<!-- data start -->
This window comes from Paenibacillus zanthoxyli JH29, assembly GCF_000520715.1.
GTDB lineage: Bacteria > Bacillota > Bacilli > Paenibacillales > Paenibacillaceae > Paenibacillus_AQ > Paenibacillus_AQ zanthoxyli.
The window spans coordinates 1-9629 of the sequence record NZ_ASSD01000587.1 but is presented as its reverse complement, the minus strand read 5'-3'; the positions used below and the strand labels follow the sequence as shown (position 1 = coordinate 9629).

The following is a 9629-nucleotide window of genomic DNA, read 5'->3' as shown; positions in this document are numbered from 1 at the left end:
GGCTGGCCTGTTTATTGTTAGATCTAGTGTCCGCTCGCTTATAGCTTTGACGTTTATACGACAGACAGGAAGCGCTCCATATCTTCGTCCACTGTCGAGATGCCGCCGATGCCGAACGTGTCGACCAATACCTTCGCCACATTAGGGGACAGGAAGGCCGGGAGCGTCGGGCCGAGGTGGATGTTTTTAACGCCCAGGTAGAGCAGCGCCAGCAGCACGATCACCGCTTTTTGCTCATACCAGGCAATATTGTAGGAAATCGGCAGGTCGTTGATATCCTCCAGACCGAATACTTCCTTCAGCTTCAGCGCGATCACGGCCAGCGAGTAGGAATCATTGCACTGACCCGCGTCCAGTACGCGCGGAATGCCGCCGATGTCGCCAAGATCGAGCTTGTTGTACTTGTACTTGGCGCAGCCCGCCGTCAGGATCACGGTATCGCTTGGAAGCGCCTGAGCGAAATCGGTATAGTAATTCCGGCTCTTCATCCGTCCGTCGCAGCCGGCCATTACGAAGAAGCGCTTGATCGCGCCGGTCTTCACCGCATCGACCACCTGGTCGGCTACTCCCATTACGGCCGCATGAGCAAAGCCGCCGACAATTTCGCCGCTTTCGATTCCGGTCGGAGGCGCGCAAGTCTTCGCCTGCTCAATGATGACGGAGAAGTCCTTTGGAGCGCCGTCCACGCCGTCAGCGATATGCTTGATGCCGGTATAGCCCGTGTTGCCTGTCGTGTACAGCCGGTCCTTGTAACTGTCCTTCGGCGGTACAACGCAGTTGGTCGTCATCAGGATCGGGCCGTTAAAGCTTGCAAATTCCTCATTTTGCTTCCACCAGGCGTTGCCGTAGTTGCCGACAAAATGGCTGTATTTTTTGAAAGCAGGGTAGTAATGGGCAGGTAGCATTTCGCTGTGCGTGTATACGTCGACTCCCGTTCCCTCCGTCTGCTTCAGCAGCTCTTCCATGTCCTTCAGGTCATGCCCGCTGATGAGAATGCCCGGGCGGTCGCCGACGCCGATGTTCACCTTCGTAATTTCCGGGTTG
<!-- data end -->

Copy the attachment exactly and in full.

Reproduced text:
This window comes from Paenibacillus zanthoxyli JH29, assembly GCF_000520715.1.
GTDB lineage: Bacteria > Bacillota > Bacilli > Paenibacillales > Paenibacillaceae > Paenibacillus_AQ > Paenibacillus_AQ zanthoxyli.
The window spans coordinates 1-9629 of the sequence record NZ_ASSD01000587.1 but is presented as its reverse complement, the minus strand read 5'-3'; the positions used below and the strand labels follow the sequence as shown (position 1 = coordinate 9629).

The following is a 9629-nucleotide window of genomic DNA, read 5'->3' as shown; positions in this document are numbered from 1 at the left end:
GGCTGGCCTGTTTATTGTTAGATCTAGTGTCCGCTCGCTTATAGCTTTGACGTTTATACGACAGACAGGAAGCGCTCCATATCTTCGTCCACTGTCGAGATGCCGCCGATGCCGAACGTGTCGACCAATACCTTCGCCACATTAGGGGACAGGAAGGCCGGGAGCGTCGGGCCGAGGTGGATGTTTTTAACGCCCAGGTAGAGCAGCGCCAGCAGCACGATCACCGCTTTTTGCTCATACCAGGCAATATTGTAGGAAATCGGCAGGTCGTTGATATCCTCCAGACCGAATACTTCCTTCAGCTTCAGCGCGATCACGGCCAGCGAGTAGGAATCATTGCACTGACCCGCGTCCAGTACGCGCGGAATGCCGCCGATGTCGCCAAGATCGAGCTTGTTGTACTTGTACTTGGCGCAGCCCGCCGTCAGGATCACGGTATCGCTTGGAAGCGCCTGAGCGAAATCGGTATAGTAATTCCGGCTCTTCATCCGTCCGTCGCAGCCGGCCATTACGAAGAAGCGCTTGATCGCGCCGGTCTTCACCGCATCGACCACCTGGTCGGCTACTCCCATTACGGCCGCATGAGCAAAGCCGCCGACAATTTCGCCGCTTTCGATTCCGGTCGGAGGCGCGCAAGTCTTCGCCTGCTCAATGATGACGGAGAAGTCCTTTGGAGCGCCGTCCACGCCGTCAGCGATATGCTTGATGCCGGTATAGCCCGTGTTGCCTGTCGTGTACAGCCGGTCCTTGTAACTGTCCTTCGGCGGTACAACGCAGTTGGTCGTCATCAGGATCGGGCCGTTAAAGCTTGCAAATTCCTCATTTTGCTTCCACCAGGCGTTGCCGTAGTTGCCGACAAAATGGCTGTATTTTTTGAAAGCAGGGTAGTAATGGGCAGGTAGCATTTCGCTGTGCGTGTATACGTCGACTCCCGTTCCCTCCGTCTGCTTCAGCAGCTCTTCCATGTCCTTCAGGTCATGCCCGCTGATGAGAATGCCCGGGCGGTCGCCGACGCCGATGTTCACCTTCGTAATTTCCGGGTTG